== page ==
If all of that sounds a little too much like a second job: good. YouTube is an amazing platform for sharing videos with friends, family, or building a massive worldwide audience alike. However, it can be a very involved process if you really want to make a job of it. And chances are someone out there is going to do the same thing you want to do who is willing to go through all this work. So before you get started, decide what type of YouTube producer you want to be. That will help inform which tools you need and how many of these lessons you can skip.

Make Basic Edits with the YouTube Video Editor

Unless you’re uploading raw footage from your cell phone, you’ll need some kind of video editor to turn those shots into a proper video. While there are more powerful video editors out there, YouTube’s built in editor offers the basics without downloading any extra software. You don’t even need to manage your video library. Simply upload your videos as private and you can start cutting them together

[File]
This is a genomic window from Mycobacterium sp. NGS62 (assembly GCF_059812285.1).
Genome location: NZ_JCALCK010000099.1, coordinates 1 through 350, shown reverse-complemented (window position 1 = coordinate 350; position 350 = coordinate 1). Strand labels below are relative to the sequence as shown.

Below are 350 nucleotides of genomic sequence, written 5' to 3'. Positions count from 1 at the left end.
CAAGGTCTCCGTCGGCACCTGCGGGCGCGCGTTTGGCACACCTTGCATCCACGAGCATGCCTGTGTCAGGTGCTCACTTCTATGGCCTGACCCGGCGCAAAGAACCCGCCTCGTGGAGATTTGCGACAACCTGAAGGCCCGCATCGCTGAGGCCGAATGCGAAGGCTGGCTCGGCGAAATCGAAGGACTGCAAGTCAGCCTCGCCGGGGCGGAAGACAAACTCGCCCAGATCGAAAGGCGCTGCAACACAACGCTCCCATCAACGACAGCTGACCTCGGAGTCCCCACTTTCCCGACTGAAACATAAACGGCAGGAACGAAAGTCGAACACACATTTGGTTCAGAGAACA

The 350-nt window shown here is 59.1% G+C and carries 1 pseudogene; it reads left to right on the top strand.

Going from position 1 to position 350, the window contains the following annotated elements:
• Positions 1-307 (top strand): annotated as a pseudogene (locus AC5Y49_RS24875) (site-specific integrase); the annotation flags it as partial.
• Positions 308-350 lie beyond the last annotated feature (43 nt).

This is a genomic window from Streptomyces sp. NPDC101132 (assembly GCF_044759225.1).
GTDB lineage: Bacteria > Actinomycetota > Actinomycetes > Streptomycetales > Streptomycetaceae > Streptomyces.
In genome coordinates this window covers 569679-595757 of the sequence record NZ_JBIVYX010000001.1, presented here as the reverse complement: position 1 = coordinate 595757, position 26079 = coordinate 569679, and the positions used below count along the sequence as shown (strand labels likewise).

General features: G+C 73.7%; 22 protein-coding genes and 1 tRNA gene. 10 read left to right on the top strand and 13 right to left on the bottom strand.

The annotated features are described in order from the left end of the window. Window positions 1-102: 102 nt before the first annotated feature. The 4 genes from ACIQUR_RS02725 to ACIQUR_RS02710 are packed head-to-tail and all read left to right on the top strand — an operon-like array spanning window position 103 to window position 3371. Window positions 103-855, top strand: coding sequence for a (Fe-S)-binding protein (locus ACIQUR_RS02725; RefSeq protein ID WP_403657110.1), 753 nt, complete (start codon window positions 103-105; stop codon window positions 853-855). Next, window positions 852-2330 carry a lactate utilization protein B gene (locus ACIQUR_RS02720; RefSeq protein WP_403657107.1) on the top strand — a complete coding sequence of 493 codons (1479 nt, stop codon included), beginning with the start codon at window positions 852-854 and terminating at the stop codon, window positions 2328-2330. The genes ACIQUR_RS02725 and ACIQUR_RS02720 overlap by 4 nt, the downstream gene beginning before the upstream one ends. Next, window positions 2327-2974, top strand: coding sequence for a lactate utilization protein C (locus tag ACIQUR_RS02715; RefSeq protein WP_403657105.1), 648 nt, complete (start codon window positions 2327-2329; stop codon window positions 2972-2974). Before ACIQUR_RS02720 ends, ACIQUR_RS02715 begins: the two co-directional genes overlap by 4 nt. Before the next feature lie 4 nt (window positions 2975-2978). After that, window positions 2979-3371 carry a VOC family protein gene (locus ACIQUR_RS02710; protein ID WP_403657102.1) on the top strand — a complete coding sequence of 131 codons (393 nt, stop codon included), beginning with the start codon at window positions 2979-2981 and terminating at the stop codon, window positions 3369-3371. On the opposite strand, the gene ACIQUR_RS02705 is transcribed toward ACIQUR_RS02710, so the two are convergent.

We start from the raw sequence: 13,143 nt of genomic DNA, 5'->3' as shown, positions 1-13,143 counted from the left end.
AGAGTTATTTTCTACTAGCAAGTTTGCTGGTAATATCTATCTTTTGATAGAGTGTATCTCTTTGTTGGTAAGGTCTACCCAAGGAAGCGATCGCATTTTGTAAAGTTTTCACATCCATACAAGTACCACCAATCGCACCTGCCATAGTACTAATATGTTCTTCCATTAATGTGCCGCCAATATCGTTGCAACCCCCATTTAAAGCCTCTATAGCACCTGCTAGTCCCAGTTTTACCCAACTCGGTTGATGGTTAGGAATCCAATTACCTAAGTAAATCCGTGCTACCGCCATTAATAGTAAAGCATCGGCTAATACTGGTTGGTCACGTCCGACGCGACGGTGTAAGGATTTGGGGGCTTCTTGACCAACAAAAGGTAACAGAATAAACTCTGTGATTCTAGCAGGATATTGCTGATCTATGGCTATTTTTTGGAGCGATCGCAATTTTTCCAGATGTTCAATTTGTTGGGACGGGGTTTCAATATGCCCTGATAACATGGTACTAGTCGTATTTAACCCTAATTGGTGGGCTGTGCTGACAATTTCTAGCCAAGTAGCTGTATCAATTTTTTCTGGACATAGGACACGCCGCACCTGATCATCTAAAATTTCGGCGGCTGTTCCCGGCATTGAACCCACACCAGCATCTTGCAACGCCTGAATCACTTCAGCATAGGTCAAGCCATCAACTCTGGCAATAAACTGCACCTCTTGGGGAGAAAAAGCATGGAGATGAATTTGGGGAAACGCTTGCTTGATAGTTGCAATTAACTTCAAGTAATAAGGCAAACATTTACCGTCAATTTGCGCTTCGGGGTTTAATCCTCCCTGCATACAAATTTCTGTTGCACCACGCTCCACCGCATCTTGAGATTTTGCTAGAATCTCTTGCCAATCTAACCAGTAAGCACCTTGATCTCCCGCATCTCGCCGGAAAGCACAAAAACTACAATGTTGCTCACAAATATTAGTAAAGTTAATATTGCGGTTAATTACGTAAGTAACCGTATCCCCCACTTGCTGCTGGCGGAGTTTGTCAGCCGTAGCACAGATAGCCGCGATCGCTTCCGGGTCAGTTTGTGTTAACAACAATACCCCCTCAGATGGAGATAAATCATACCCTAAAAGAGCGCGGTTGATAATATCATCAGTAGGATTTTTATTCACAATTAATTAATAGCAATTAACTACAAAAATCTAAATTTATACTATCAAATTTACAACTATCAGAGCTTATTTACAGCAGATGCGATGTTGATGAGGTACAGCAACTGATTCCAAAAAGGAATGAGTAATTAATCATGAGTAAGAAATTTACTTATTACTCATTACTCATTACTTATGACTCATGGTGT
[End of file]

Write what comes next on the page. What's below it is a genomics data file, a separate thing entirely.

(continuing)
Read it all

How to be a Filmmaker

composition & character in 1 great shot

composition & character in 1 great shot

The most helpful guide to becoming a filmmaker we’ve seen in a long time.

And it’s only 6 and a half minutes long – proving that somebody really knows their stuff.

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Leesa Dean: How NOT to do Social Media

Adventures of a Web Series Newbie Chapter 95
by Leesa Dean

dontsI have a friend who has a fair amount of Facebook friends (about 800) and hardly any twitter following (about 50 followers).  He’s launching a creative project online and we had a long conversation about promotion last month. Since I’m prepping for my new series and am ultra-focused on promo, am just curious about what other people are doing. But we spent most of the convo with him just telling me all about his project. I figured he wanted to keep his promo plans under wrap.  I was wrong.

I was actually shocked to hear from him this week via text. Turns out he just launched his project and the way he’s promoting it is totally old school. And by old school, I mean, kinda like the way I launched Chilltown billions of years (ok a couple of years ago). Without any real social media strategy to speak of.